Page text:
Given his French roots, Martin does viticulture a little differently to his neighbours. The density of planting here is 5000 vines hectare, compared with the 2000 per hectare typical for Marlborough. Spacing of rows is 1.6 × 1.5 metres, which compares with the typical row width of 2.4 metres. In the early days in Marlborough 3 metre row width was common, but few people use this now. Martin adds that in Europe the typical planting density was a massive 25 000 vines per hectare, which only changed when vines began to be planted in rows, in which case the row width was determined by the width of a horse or cow, at about 0.9 metres. The 3 or 3.5 metre row width commonly found in the new world was because many of the people planting already had tractors which necessitated this spacing. Irrigation of the vineyard is through spray heads, which is also the method of frost control – essential for this site. To power the spinklers, Ara have a large lake and pumping station, which has four monster 600 hp motors that can each pump 600 litres per second.

The vines are cane pruned with 2 canes of nine buds left on each vine at pruning. ‘By the end of Spring I’ll have 390 hectares under vines, in 180 different blocks whose size is determined by soil variability’, says Martin. He gets good within-block uniformity. ‘I’d like to think that in small parcels we'll start to make something pretty special.’  

Six-headed spray rig mounted on a mechanical harvester

Composite Sauvignon Blanc 2007
Nicely refined aromatic nose is a little green but not too in-yer-face. The palate is quite broad and elegant texturally with rounded fruity character. Nicely savoury with a grapefruity freshness and stone fruit/white peach characters. Very impressive. 90/100

‘We're trying to build a wine that has both an aromatic component and also nice texture,’ explains Martin. ‘The blending process is about texture and maximizing aromatic lift. We have played around with some hand-picked whole bunch pressed wine and also some warm-fermented components’. (12–14 °C is normal for Marlborough; Martin has done a bit at 18–20 °C.)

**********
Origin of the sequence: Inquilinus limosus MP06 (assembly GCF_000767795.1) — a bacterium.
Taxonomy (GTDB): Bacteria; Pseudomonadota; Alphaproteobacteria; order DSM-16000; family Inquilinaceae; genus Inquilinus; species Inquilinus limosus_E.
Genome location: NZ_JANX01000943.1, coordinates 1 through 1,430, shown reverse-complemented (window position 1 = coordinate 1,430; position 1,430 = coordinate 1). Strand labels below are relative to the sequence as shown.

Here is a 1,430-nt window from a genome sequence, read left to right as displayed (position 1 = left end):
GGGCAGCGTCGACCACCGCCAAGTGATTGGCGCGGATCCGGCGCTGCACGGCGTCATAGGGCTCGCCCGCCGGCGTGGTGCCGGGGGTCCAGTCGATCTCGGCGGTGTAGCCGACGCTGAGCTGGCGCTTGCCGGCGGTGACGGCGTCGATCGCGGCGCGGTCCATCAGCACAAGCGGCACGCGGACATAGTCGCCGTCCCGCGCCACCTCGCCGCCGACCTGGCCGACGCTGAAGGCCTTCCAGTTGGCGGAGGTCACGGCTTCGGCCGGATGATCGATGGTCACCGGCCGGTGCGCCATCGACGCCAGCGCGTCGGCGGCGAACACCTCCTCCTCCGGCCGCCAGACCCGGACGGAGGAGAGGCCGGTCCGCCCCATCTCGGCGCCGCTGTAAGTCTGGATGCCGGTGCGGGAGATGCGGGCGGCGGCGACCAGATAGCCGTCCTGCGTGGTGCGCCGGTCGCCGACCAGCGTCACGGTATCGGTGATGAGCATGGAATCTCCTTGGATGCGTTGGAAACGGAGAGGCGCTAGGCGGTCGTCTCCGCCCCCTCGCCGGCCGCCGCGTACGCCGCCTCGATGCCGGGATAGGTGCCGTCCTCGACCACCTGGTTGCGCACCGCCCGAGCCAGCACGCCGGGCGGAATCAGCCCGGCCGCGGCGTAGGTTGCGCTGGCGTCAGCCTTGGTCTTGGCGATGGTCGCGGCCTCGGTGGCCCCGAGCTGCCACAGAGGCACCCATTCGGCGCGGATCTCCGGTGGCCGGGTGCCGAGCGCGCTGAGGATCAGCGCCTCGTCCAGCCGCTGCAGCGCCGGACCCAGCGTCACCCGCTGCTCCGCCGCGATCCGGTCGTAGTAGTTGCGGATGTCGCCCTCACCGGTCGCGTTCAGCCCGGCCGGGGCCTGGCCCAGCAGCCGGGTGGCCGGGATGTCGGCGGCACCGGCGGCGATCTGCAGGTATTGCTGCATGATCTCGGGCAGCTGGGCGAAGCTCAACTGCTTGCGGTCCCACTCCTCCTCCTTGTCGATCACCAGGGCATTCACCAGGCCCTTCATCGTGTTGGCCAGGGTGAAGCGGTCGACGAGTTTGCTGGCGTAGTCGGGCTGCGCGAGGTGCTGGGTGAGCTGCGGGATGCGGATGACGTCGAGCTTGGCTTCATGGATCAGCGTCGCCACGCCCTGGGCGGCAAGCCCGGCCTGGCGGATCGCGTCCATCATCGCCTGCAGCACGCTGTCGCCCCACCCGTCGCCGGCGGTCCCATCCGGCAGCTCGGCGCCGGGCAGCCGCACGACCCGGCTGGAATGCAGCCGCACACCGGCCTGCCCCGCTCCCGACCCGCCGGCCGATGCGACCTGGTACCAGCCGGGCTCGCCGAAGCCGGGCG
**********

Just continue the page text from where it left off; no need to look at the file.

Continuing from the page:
Composite Pinot Noir 2006
The first vintage of this wine. Attractive nose of dark cherry and blackberry fruit is fresh with a hint of coke/chocolate. The rounded palate has a savoury, spicy edge to the bright fruit. It isn't just about primary fruit, though: there's some complexity, too. 20% of this was aged iin new oak. 91/100

Ara Resolute Pinot Noir 2005  
First crop Pinot from a special block. Fantastic sweet dark fruit nose with a bit of spiciness. Really refined and quite complex. The palate is smooth and elegant with intense dark fruits. It is quite rich but still elegant, with some tarriness from the oak. Hints of earth, too. 91/100

‘It’s pretty unexpected to get a wine like this from the first crop’, remarks Martin. These are interesting wines, and while it seems quite brave to be embarking on such a large-scale project in a frost-prone area that hasn't yet proven itself, these initial wines suggest that Ara could have a bright future indeed. 

(Tasted 11/07)

Find these wines with wine-searcher.com